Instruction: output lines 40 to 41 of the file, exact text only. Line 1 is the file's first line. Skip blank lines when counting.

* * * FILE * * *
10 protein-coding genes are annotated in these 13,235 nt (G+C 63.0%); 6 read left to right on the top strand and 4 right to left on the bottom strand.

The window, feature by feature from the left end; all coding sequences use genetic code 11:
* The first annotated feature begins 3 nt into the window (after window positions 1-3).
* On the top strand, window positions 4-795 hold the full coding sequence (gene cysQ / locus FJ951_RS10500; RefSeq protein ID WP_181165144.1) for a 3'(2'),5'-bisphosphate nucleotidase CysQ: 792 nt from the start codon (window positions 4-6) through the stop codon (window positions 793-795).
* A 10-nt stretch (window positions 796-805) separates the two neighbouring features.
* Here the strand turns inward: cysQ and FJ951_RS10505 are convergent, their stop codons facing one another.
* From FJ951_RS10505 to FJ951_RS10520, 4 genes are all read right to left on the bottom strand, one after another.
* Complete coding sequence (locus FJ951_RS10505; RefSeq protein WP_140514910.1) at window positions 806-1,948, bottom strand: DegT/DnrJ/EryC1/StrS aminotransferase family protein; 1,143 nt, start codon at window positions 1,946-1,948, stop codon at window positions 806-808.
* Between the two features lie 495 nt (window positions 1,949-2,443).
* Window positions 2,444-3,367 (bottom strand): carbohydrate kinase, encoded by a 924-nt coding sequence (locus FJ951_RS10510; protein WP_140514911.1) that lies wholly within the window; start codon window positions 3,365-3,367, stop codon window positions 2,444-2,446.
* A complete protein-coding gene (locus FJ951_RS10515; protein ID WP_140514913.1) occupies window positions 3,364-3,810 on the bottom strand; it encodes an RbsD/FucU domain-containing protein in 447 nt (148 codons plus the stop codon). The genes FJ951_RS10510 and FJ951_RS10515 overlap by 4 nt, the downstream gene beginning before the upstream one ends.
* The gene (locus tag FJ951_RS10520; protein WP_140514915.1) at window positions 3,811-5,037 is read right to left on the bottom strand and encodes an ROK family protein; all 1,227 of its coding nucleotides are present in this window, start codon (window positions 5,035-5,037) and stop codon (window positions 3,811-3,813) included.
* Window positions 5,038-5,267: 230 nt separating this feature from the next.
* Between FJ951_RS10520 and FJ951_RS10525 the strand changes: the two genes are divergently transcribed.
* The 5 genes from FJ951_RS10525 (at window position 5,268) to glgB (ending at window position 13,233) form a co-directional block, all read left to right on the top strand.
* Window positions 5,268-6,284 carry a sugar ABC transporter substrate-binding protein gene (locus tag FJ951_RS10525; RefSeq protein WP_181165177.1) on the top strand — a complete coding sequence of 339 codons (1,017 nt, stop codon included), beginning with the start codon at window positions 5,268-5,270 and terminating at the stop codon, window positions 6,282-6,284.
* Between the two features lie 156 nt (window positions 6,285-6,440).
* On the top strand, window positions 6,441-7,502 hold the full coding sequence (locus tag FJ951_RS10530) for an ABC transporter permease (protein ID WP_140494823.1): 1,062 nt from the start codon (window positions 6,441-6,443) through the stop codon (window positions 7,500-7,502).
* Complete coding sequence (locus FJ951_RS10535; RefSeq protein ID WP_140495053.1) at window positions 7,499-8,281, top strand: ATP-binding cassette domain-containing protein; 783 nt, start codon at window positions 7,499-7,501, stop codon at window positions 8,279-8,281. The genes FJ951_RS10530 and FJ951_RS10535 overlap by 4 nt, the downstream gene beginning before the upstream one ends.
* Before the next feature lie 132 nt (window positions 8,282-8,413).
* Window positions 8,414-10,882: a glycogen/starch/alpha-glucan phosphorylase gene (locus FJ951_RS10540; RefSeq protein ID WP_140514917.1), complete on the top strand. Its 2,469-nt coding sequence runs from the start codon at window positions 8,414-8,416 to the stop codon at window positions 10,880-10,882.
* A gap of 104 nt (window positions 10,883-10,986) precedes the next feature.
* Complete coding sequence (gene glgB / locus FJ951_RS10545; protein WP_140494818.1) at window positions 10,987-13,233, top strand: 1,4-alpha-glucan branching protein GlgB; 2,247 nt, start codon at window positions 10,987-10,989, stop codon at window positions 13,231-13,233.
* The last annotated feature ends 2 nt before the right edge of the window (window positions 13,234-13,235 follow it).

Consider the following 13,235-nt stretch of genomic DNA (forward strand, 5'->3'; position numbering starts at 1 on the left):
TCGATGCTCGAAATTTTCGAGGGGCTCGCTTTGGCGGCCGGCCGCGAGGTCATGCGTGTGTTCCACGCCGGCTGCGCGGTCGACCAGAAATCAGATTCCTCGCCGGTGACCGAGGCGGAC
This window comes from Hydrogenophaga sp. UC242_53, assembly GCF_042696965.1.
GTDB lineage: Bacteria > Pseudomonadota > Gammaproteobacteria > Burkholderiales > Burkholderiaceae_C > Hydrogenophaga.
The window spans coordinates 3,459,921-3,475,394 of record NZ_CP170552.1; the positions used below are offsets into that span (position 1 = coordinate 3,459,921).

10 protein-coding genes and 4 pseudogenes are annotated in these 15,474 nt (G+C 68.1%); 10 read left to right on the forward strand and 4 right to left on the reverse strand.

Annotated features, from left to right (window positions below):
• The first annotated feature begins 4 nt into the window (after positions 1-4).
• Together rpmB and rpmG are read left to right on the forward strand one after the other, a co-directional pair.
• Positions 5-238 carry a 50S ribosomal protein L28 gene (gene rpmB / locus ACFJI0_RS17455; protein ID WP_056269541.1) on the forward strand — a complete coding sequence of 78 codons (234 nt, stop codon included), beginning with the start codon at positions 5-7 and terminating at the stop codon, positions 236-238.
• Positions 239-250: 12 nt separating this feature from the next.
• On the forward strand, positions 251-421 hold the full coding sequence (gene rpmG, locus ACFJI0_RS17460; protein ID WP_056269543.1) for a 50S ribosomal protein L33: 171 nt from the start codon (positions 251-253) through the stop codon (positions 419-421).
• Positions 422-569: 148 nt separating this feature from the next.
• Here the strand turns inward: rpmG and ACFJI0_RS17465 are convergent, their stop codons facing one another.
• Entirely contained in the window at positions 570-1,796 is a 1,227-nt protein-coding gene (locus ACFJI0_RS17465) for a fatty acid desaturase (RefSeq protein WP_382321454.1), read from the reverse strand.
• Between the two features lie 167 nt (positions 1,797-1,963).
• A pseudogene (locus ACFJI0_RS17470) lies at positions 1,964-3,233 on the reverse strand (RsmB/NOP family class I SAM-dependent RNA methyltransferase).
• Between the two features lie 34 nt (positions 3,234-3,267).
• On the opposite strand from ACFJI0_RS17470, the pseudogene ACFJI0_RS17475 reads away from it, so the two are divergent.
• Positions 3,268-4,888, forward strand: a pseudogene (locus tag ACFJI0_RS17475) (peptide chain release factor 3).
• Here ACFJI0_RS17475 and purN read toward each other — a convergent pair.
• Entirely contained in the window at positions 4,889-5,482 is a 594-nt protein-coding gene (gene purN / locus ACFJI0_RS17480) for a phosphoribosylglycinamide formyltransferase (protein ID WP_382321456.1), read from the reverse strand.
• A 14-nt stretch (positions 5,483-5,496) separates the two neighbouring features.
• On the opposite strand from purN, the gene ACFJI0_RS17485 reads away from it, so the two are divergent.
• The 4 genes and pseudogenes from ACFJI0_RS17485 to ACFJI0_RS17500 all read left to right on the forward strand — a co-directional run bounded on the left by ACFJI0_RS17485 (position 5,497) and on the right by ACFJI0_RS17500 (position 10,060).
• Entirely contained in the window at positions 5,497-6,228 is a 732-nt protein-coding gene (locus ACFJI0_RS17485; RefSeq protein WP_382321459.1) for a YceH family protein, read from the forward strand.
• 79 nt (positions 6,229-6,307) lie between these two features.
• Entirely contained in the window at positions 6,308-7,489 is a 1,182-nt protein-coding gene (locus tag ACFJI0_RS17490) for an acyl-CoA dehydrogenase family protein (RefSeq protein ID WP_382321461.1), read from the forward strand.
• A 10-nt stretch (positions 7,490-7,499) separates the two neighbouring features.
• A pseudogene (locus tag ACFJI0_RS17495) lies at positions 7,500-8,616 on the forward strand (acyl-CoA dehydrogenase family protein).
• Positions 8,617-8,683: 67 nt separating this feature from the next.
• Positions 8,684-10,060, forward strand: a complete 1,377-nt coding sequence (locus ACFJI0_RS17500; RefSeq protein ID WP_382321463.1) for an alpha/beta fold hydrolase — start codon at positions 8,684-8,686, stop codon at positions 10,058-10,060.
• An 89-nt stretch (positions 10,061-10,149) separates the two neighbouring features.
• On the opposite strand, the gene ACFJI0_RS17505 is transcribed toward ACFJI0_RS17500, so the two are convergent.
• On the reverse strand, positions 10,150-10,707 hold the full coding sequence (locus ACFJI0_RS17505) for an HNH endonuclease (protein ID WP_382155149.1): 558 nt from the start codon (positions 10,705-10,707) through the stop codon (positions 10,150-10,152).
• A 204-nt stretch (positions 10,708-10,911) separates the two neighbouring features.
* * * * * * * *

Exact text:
• Between the two features lie 167 nt (positions 1,797-1,963).
• A pseudogene (locus ACFJI0_RS17470) lies at positions 1,964-3,233 on the reverse strand (RsmB/NOP family class I SAM-dependent RNA methyltransferase).